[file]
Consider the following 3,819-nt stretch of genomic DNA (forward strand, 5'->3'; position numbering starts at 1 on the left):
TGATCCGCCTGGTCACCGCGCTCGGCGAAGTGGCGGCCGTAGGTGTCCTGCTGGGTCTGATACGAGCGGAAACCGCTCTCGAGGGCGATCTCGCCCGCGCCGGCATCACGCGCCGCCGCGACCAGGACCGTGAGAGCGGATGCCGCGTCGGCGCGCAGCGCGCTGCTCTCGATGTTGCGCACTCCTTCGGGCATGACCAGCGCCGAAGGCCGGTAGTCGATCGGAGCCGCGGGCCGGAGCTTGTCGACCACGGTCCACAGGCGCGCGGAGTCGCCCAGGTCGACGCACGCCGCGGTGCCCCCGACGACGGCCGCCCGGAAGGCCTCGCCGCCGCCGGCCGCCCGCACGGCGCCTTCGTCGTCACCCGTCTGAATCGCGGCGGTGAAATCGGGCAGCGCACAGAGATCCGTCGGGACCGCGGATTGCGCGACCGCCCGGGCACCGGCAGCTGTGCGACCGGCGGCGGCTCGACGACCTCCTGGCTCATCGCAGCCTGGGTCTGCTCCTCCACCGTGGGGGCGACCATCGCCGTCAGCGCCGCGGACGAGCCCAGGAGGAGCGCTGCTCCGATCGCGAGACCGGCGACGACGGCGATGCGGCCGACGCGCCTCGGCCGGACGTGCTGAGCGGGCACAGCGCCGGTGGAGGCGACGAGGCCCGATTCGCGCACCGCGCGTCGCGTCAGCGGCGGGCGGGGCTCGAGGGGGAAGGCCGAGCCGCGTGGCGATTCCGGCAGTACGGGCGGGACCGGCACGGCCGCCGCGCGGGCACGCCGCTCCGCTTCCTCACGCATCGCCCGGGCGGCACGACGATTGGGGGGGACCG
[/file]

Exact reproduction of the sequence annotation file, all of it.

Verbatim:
Consider the following 3,819-nt stretch of genomic DNA (forward strand, 5'->3'; position numbering starts at 1 on the left):
TGATCCGCCTGGTCACCGCGCTCGGCGAAGTGGCGGCCGTAGGTGTCCTGCTGGGTCTGATACGAGCGGAAACCGCTCTCGAGGGCGATCTCGCCCGCGCCGGCATCACGCGCCGCCGCGACCAGGACCGTGAGAGCGGATGCCGCGTCGGCGCGCAGCGCGCTGCTCTCGATGTTGCGCACTCCTTCGGGCATGACCAGCGCCGAAGGCCGGTAGTCGATCGGAGCCGCGGGCCGGAGCTTGTCGACCACGGTCCACAGGCGCGCGGAGTCGCCCAGGTCGACGCACGCCGCGGTGCCCCCGACGACGGCCGCCCGGAAGGCCTCGCCGCCGCCGGCCGCCCGCACGGCGCCTTCGTCGTCACCCGTCTGAATCGCGGCGGTGAAATCGGGCAGCGCACAGAGATCCGTCGGGACCGCGGATTGCGCGACCGCCCGGGCACCGGCAGCTGTGCGACCGGCGGCGGCTCGACGACCTCCTGGCTCATCGCAGCCTGGGTCTGCTCCTCCACCGTGGGGGCGACCATCGCCGTCAGCGCCGCGGACGAGCCCAGGAGGAGCGCTGCTCCGATCGCGAGACCGGCGACGACGGCGATGCGGCCGACGCGCCTCGGCCGGACGTGCTGAGCGGGCACAGCGCCGGTGGAGGCGACGAGGCCCGATTCGCGCACCGCGCGTCGCGTCAGCGGCGGGCGGGGCTCGAGGGGGAAGGCCGAGCCGCGTGGCGATTCCGGCAGTACGGGCGGGACCGGCACGGCCGCCGCGCGGGCACGCCGCTCCGCTTCCTCACGCATCGCCCGGGCGGCACGACGATTGGGGGGGACCG